Late on July 30, the president of Venezuela’s Electoral Council announced that more than 8 million people – or 41 percent of the electorate – had participated in the election of Constituent Assembly members convoked by the administration of President Nicolás Maduro.
The official results have been widely derided as implausible. The opposition estimates that just 12 percent of the electorate participated in yesterday’s vote, including many whose ballot was spoiled. The truth may be impossible to ascertain; there were no independent observers of the vote. The media was generally not allowed to get close to voting centers.
No matter the turnout, this vote was a travesty that should never have happened. Opinion polls conducted in recent weeks indicate that a large majority of Venezuelans opposed the Constituent Assembly’s creation. But the public never had a chance to vote on that question. On Sunday, they were only asked to choose candidates for the Assembly, from rolls that were stacked with government supporters.
Local human rights groups received dozens of complaints from Venezuelans who were told they would lose their jobs or access to food bags with items subject to government-controlled prices if they didn’t vote. There were violent clashes that led to at least 10 deaths, according to the Attorney General’s Office, and more of the increasingly familiar allegations of abuses against anti-government demonstrators.
Even before the final results were known, key governments in the region – including Argentina, Brazil, Canada, Colombia, Mexico, Peru, and the United States – stated they would not recognize the Constituent Assembly. The list keeps growing, and now includes the European Union. More than 7 million Venezuelans opposed Maduro’s initiative in an informal plebiscite on July 16, according to the opposition, which organized that vote.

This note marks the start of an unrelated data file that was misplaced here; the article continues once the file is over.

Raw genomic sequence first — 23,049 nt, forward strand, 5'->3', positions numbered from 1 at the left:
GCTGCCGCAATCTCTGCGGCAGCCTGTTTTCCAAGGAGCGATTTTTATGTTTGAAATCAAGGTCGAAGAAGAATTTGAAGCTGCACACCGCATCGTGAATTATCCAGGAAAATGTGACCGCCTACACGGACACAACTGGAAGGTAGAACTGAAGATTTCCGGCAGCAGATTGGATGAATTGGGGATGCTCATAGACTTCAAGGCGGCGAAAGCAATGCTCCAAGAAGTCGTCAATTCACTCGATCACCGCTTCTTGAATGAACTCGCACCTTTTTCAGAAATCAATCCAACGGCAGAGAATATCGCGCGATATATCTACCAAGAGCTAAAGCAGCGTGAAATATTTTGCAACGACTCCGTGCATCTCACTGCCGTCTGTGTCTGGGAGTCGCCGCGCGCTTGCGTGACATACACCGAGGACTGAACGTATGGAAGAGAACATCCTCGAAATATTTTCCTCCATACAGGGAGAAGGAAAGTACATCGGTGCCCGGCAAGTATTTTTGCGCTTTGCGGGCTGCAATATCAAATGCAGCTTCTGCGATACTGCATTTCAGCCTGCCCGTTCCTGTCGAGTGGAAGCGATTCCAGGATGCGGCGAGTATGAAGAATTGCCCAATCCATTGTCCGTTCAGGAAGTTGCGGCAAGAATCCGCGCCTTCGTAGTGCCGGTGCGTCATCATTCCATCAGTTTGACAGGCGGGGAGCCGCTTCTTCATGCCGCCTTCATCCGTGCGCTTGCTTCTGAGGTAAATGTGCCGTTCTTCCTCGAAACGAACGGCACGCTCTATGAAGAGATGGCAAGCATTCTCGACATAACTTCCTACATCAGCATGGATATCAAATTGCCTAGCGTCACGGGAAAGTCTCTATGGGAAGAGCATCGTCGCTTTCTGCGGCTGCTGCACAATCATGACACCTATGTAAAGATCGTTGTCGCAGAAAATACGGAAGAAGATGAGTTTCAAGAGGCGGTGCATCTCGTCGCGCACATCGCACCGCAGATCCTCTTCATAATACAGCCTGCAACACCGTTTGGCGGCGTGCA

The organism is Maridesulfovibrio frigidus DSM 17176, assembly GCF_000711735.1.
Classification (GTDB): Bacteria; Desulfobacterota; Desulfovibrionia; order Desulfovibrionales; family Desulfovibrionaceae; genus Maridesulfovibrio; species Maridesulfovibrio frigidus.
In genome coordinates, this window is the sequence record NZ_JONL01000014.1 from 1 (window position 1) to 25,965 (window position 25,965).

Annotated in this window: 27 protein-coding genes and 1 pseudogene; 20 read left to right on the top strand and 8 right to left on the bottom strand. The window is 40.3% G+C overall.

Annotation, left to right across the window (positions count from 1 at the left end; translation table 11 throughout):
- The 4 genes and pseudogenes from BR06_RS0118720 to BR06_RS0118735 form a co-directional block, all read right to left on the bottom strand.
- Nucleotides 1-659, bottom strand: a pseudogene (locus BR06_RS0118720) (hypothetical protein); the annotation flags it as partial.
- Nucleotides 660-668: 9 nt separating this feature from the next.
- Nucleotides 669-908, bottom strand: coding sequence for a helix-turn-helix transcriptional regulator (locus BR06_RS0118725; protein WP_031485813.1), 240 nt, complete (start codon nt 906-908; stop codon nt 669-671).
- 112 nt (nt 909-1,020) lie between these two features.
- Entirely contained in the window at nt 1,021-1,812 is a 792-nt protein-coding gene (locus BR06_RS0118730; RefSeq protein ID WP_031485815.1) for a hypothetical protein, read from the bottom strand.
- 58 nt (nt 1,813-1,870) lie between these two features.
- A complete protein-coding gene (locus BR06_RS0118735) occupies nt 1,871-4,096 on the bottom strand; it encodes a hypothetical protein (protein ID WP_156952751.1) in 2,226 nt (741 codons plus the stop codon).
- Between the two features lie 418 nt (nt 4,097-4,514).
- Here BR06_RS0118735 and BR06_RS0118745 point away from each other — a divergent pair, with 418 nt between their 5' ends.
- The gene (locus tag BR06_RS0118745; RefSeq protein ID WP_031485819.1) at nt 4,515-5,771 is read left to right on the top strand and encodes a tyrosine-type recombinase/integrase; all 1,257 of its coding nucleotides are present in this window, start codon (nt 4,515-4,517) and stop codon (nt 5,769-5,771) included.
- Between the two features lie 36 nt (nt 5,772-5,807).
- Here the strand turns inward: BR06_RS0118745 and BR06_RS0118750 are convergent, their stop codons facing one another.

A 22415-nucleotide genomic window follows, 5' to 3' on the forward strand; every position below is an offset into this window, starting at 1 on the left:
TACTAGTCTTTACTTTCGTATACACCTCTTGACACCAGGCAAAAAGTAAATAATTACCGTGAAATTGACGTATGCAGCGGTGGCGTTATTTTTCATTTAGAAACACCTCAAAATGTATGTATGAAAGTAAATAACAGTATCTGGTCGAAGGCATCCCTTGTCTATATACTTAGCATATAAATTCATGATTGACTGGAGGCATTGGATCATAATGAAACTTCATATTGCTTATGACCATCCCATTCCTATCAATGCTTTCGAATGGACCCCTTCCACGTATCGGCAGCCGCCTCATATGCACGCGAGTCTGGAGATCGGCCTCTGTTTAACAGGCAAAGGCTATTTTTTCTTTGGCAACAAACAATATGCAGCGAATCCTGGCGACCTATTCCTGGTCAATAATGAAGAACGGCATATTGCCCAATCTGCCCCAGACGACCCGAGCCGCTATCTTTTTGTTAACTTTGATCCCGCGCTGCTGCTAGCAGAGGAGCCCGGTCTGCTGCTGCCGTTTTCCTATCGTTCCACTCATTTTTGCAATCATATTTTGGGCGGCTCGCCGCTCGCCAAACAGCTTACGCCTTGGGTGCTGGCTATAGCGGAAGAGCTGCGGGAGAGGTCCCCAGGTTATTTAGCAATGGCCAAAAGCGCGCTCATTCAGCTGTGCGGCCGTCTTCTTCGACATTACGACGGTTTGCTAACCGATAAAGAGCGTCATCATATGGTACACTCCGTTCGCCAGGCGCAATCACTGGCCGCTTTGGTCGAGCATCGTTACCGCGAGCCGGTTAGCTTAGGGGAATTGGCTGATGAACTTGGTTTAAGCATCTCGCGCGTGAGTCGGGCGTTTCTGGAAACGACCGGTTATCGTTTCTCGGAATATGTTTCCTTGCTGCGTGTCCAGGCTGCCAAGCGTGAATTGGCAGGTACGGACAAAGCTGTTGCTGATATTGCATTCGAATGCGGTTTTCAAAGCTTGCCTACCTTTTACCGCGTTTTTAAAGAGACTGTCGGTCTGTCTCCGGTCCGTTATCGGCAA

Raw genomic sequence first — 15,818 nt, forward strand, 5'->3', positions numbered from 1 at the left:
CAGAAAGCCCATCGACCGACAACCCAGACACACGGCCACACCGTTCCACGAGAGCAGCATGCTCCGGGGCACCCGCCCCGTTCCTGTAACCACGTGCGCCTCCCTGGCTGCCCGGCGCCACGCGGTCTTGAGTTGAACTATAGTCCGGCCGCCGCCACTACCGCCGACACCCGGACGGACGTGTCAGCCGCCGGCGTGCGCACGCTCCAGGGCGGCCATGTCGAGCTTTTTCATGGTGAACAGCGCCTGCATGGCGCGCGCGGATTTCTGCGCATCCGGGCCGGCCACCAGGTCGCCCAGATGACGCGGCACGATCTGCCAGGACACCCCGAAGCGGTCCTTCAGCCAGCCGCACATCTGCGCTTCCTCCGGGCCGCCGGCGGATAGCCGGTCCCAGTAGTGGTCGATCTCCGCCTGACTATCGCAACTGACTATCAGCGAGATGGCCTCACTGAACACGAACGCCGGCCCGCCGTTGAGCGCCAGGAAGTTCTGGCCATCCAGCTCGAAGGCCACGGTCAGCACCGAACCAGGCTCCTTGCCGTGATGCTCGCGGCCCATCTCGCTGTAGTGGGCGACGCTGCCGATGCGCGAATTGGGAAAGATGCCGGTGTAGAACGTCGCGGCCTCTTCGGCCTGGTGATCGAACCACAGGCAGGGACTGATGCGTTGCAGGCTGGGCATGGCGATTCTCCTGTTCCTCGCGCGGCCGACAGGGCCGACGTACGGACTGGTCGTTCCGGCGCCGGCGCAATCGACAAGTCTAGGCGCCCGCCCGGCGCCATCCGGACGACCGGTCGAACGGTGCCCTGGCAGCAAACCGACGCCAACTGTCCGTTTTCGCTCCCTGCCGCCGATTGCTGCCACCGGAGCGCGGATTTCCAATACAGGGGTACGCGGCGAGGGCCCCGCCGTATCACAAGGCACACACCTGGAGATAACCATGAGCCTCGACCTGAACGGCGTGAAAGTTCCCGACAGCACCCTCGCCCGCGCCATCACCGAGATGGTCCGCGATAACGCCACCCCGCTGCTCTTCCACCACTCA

As expected, Maduro went on TV after the results were published and said that “no one will be above the Constituent Assembly,” that opposition leaders who continue on the streets will end in “jail” or in a “psychiatric institution,” and that the Attorney General’s Office would be “restructured.”
Venezuela is at a turning point, as are its regional neighbors. Latin America should show the world it will not tolerate a full-fledged dictatorship that is willing and able to commit widespread abuses against its people while unraveling the fundamental democratic principles that the region worked has hard to build.
When foreign affairs ministers from the region meet in Lima on August 8 for a special session on Venezuela’s crisis, they should send a strong political message to the Maduro administration. They should explicitly say they do not and will not recognize the legitimacy of the Constituent Assembly or its actions. They should also commit to adopting strong diplomatic sanctions, including imposing collective, targeted sanctions against key officials involved egregious human rights abuses. And they should send a clear message to the Venezuelan government that those responsible for human rights violations will eventually be brought to justice, once judicial independence is restored in Venezuela.